I'd bet most of us look forward to being promoted. Promotions usually carry more money, perks and prestige. They also serve as another milestone along our career paths. On the other hand, there are some people who don't seem to care if they're promoted because they don't want to endure the extra stress a position of authority and leadership can foist on them. Generally, however, most of us see a promotion as something very positive and coveted. This topic came to mind as I was reading an article in a recent issue of Communication Briefings (published by Encoders Inc., Blackwood, N.J.). The article, headlined "Getting Ahead-The 4 Myths of Promotions," offers some insightful discourse on the subject.
Quoted in the article is Marian N. Ruderman, a research scientist at the Center for Creative Leadership in Greensboro, N.C. Her observations make good sense, and anyone desiring to advance in any organization should pay close attention. For instance, the first myth she explodes is, "People are promoted because they earned it." According to Ruderman, there's something else that counts as much as merit-timing. An example is the employee who's promoted because he or she can relocate. Sometimes the timing just isn't right for a relocation because of personal reasons. Ruderman counsels employees to make sure management knows that when the timing is right, you're the one for the job. She also says volunteering to take on new tasks and head a team project will impress the higher-ups. They notice people who aren't afraid of additional work and responsibility.
The second myth Ruderman addresses is, "People who have skills best suited for the position will get the promotion." Actually, many jobs are created or tailored to fit a person's skills. She suggests one way to take advantage of this is to determine what other jobs your company needs to achieve its goals and then suggest to management you have just the right credentials for the position. In other words, tailor a job to suit your strengths and then sell that to management.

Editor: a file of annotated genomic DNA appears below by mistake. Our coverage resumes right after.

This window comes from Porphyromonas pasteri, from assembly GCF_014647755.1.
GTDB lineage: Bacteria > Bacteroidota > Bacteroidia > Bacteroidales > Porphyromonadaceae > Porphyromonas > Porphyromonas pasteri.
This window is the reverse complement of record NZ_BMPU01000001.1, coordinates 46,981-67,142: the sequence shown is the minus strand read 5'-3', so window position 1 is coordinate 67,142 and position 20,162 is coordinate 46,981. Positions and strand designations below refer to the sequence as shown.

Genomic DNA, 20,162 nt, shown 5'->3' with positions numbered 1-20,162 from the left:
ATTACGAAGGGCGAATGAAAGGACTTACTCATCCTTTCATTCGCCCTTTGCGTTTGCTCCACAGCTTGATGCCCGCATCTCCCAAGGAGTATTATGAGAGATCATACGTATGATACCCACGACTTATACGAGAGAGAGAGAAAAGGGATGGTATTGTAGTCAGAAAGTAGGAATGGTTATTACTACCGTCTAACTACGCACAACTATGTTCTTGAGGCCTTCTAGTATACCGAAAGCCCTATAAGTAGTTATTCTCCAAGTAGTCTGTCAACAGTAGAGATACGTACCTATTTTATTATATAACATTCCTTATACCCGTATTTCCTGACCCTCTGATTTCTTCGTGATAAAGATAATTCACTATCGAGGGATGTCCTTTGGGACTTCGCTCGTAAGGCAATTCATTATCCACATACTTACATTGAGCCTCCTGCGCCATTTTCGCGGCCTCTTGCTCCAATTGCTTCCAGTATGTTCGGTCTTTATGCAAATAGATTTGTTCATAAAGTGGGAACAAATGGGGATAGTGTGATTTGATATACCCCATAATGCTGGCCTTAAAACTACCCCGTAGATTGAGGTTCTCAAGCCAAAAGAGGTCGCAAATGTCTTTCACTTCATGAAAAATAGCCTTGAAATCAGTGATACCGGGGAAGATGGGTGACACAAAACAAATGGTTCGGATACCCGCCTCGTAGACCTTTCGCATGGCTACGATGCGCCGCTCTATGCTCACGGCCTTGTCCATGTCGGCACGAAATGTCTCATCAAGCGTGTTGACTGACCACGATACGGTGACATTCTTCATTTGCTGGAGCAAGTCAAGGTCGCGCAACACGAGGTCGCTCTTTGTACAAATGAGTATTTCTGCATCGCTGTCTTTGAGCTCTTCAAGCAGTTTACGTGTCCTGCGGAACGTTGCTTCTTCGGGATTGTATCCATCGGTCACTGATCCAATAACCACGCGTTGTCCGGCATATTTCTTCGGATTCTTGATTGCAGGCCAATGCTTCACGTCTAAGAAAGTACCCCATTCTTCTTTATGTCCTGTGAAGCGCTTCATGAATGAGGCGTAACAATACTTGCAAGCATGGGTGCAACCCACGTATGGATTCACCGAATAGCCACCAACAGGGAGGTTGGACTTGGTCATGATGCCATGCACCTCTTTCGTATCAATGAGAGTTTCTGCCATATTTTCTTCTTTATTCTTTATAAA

A third myth is, "People who have excellent performance reviews are the ones who get promoted." That isn't always the case because bosses often make decisions based on their own gut instincts and the opinions of others. Ruderman says employees need to show they can change their performance based on feedback from their bosses. Promotions usually go to those who are smart enough to follow the boss' advice.
Finally, there's the myth of, "People who are promoted share the same principles." Obviously, having good work habits and the ability to get the job done are very important, but so are the politics within any organization. How you communicate and interface with your peers and bosses has a lot to do with how you're perceived. You may be one of the brightest people in the world and may be able tell funny jokes and play the piano at parties, but if management isn't aware of your successes on the job, you're probably not a good candidate for promotion. Make sure the decisionmakers know about all the wonderful things you have accomplished. Generally, "shrinking violets" don't get very far because nobody knows what they can do.
What I believe Ruderman is counseling is that it's a tough world out there. Yes, principle, hard work, personality and loyalty are critical, but if an employee hasn't sold himself inside a company, that person could be traveling a dead-end street. Management is always looking for good people to promote, but they need to know who those people are. Don't fool yourself and think others will worry about your career. They're usually too busy with their own agendas. Let managers know not only who you are but why they should keep you in mind whenever they need someone to elevate to a key position.
Don't be shy,
Charles S. Lauer